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                                        Volume. 11912

There are extreme views about Geneva nuclear deal: ex-negotiator
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TEHRAN – A former Iranian nuclear negotiator says the interim nuclear deal signed between Iran the six major powers (the five permanent members of the UN Security Council plus Germany) in Geneva last November is neither a “mother of all victories” nor a “disgrace”.
 
In an interview with the ISNA news agency published on Friday, Hossein Mousavian said officials should clearly tell people that “in negotiations we give concessions and take concessions”. 
 
Based on the agreement Iran agreed not to expand its nuclear program and to suspend its 20 percent uranium enrichment in return for a limited easing of the sanctions imposed on the country. It also allows Iran and the 5+1 group (the five permanent members of the UN Security Council plus Germany) to draw up a comprehensive nuclear deal which will lead to a lifting of the sanctions on Iran and Iran will provide the world verifiable guarantees that its nuclear program is solely for peaceful purposes.
 
Mousavian said some have gone to the extremes in analyzing the deal in a way that some believe that Iran has lost everything and describe the agreement as a treasonous act and call the negotiators “the simplest” persons who know nothing about diplomacy and some others who consider the agreement as the “mother of all victories” in which the 5+1 group surrendered to Iran “but I believe that the Geneva deal is neither the mother of all victories nor a disgrace.”
 
The Geneva deal is a “win-win” game and this does not mean that all sides have achieved their desired goals, said Mousavian who was a member of the Iranian nuclear negotiating team in the government of President Mohammad Khatami.
 
He also said all countries which are doing uranium enrichment activities have signed the Addition Protocol to the NPT and Iranian officials should not behave in a way that if it one day Tehran signed the protocol the “people would have a feeling of defeat.”
 
The Addition Protocol allows intensive inspections of nuclear installations by the International Atomic Energy Agency.
 
Mousavian also said a comprehensive nuclear deal between Iran and the 5+1 group is “possible”.
 
He added, “Iran’s least demands in the final deal should be enrichment on its soil and the lifting of all sanctions.”
 
Production nuclear fuels through “uranium enrichment” and “heavy water” are legally allowed under the NPT, he explained.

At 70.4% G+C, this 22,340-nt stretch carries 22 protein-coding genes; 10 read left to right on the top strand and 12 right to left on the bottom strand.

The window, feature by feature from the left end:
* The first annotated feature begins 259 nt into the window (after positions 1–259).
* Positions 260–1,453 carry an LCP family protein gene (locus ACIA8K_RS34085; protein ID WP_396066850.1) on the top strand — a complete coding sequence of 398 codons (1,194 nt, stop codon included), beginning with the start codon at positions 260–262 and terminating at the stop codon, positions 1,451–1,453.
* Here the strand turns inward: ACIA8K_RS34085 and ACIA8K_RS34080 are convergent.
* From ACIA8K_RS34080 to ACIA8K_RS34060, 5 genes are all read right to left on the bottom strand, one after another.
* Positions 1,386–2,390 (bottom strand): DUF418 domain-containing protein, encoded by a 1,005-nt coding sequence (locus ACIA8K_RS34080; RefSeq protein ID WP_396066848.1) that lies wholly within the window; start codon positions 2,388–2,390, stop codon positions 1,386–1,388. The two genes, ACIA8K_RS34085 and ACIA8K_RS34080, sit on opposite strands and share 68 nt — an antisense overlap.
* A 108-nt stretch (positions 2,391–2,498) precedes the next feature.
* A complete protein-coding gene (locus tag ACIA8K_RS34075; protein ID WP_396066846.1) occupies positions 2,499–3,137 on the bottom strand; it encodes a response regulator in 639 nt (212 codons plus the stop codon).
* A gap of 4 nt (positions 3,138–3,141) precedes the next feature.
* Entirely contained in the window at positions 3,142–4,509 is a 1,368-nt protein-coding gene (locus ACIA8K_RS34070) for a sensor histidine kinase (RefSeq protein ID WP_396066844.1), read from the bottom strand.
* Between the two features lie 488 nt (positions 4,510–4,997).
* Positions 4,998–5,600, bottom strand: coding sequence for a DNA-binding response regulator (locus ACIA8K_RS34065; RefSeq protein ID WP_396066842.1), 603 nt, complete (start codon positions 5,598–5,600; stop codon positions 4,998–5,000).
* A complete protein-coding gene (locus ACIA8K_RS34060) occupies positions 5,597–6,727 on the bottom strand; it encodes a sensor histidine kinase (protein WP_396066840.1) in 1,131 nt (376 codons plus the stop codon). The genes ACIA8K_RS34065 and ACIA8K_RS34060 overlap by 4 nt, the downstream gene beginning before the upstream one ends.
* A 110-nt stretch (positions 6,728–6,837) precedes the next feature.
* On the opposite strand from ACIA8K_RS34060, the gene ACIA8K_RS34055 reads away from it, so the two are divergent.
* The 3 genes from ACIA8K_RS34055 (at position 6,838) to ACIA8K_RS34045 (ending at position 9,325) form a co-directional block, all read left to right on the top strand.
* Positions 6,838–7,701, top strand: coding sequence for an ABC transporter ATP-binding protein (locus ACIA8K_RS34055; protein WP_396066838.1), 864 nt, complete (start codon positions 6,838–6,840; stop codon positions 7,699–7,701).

The former ambassador to Germany said if some IAEA members put the issue of enrichment by NPT signatories under question it is because they have “political motivation”, adding there are many countries like Germany, Argentina, the Netherlands, Brazil, and Japan which have signed the NPT and are doing enrichment on their soils.
 
“If it (enrichment) was illegal then according to the treaty (NPT) these countries should not also do enrichment.”
 
Critics of the nuclear deal, known as the Joint Plan of Action, say there is no mention of Iran’s right to “nuclear enrichment”.
  
However Mousavian said, “Based on the NPT we believe that enrichment is our right and do not negotiate on it whether they (the U.S.) recognize it or not.”
 
He defended the negotiators, calling them the “most intelligent diplomats.”
 
“If I want to air judgment fairly if anybody else among the 75 (Iranian) population attended the negotiations he could not get more concessions than what the negotiating team did.”
 
“They gave us concession and that is acceptance of enrichment on the Iranian soil and we gave one concession and that is limitation in our enrichment and this means negotiation.”
 
The Supreme Leader has supported the Iranian nuclear negotiators.
 
“If it was not the Leader’s support we did not reach this stage and from now on we will not reach anywhere without the Leader’s support,” Mousavian noted.
 
He also said the “final nuclear deal” can be implemented between three to five years.
 
The former diplomat also said nuclear enrichment to a purity level of 20 percent was a “proper act”.
 
“Iran has never had a plan to enrich uranium above 5 percent” but when Western countries said that they will not sell nuclear fuel to Iran to operate the Tehran nuclear reactor “we ourselves moved to produce fuel to the purity of 20 percent which I believe was a proper act because they realized” that they cannot impose their will on Iran “through pressure and threats”, he explained.

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